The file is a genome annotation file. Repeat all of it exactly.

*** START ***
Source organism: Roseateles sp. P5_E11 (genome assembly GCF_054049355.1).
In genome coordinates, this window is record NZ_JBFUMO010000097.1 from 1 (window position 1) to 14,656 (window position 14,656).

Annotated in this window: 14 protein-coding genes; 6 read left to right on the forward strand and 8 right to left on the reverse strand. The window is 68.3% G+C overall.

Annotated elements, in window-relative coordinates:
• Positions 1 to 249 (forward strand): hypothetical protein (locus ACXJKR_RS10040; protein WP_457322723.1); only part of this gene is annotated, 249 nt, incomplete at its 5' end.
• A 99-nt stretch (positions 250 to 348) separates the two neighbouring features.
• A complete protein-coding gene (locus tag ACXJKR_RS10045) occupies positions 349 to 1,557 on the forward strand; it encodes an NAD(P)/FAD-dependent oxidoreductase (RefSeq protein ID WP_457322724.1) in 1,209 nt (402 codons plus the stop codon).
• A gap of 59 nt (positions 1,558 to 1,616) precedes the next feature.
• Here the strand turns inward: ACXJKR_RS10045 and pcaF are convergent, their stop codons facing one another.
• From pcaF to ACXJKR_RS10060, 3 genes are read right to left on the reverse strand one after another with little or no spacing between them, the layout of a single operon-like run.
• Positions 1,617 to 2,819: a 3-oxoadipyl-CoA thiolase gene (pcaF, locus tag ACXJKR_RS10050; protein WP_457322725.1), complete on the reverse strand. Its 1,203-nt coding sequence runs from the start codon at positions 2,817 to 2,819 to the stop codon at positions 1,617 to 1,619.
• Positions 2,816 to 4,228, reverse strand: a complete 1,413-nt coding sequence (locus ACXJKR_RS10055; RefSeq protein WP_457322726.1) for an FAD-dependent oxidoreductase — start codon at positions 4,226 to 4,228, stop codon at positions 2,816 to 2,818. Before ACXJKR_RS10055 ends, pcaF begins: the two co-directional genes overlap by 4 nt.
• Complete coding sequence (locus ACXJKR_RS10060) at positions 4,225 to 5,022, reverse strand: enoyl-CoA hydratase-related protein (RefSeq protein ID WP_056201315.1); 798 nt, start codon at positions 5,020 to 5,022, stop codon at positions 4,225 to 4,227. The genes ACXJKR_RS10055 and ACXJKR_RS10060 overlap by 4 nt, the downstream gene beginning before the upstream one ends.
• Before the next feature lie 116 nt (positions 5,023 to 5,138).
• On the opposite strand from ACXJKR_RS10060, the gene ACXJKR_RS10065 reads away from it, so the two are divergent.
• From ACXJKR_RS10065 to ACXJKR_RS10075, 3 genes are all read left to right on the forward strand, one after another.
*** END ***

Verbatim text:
Source organism: Roseateles sp. P5_E11 (genome assembly GCF_054049355.1).
In genome coordinates, this window is record NZ_JBFUMO010000097.1 from 1 (window position 1) to 14,656 (window position 14,656).

Annotated in this window: 14 protein-coding genes; 6 read left to right on the forward strand and 8 right to left on the reverse strand. The window is 68.3% G+C overall.

Annotated elements, in window-relative coordinates:
• Positions 1 to 249 (forward strand): hypothetical protein (locus ACXJKR_RS10040; protein WP_457322723.1); only part of this gene is annotated, 249 nt, incomplete at its 5' end.
• A 99-nt stretch (positions 250 to 348) separates the two neighbouring features.
• A complete protein-coding gene (locus tag ACXJKR_RS10045) occupies positions 349 to 1,557 on the forward strand; it encodes an NAD(P)/FAD-dependent oxidoreductase (RefSeq protein ID WP_457322724.1) in 1,209 nt (402 codons plus the stop codon).
• A gap of 59 nt (positions 1,558 to 1,616) precedes the next feature.
• Here the strand turns inward: ACXJKR_RS10045 and pcaF are convergent, their stop codons facing one another.
• From pcaF to ACXJKR_RS10060, 3 genes are read right to left on the reverse strand one after another with little or no spacing between them, the layout of a single operon-like run.
• Positions 1,617 to 2,819: a 3-oxoadipyl-CoA thiolase gene (pcaF, locus tag ACXJKR_RS10050; protein WP_457322725.1), complete on the reverse strand. Its 1,203-nt coding sequence runs from the start codon at positions 2,817 to 2,819 to the stop codon at positions 1,617 to 1,619.
• Positions 2,816 to 4,228, reverse strand: a complete 1,413-nt coding sequence (locus ACXJKR_RS10055; RefSeq protein WP_457322726.1) for an FAD-dependent oxidoreductase — start codon at positions 4,226 to 4,228, stop codon at positions 2,816 to 2,818. Before ACXJKR_RS10055 ends, pcaF begins: the two co-directional genes overlap by 4 nt.
• Complete coding sequence (locus ACXJKR_RS10060) at positions 4,225 to 5,022, reverse strand: enoyl-CoA hydratase-related protein (RefSeq protein ID WP_056201315.1); 798 nt, start codon at positions 5,020 to 5,022, stop codon at positions 4,225 to 4,227. The genes ACXJKR_RS10055 and ACXJKR_RS10060 overlap by 4 nt, the downstream gene beginning before the upstream one ends.
• Before the next feature lie 116 nt (positions 5,023 to 5,138).
• On the opposite strand from ACXJKR_RS10060, the gene ACXJKR_RS10065 reads away from it, so the two are divergent.
• From ACXJKR_RS10065 to ACXJKR_RS10075, 3 genes are all read left to right on the forward strand, one after another.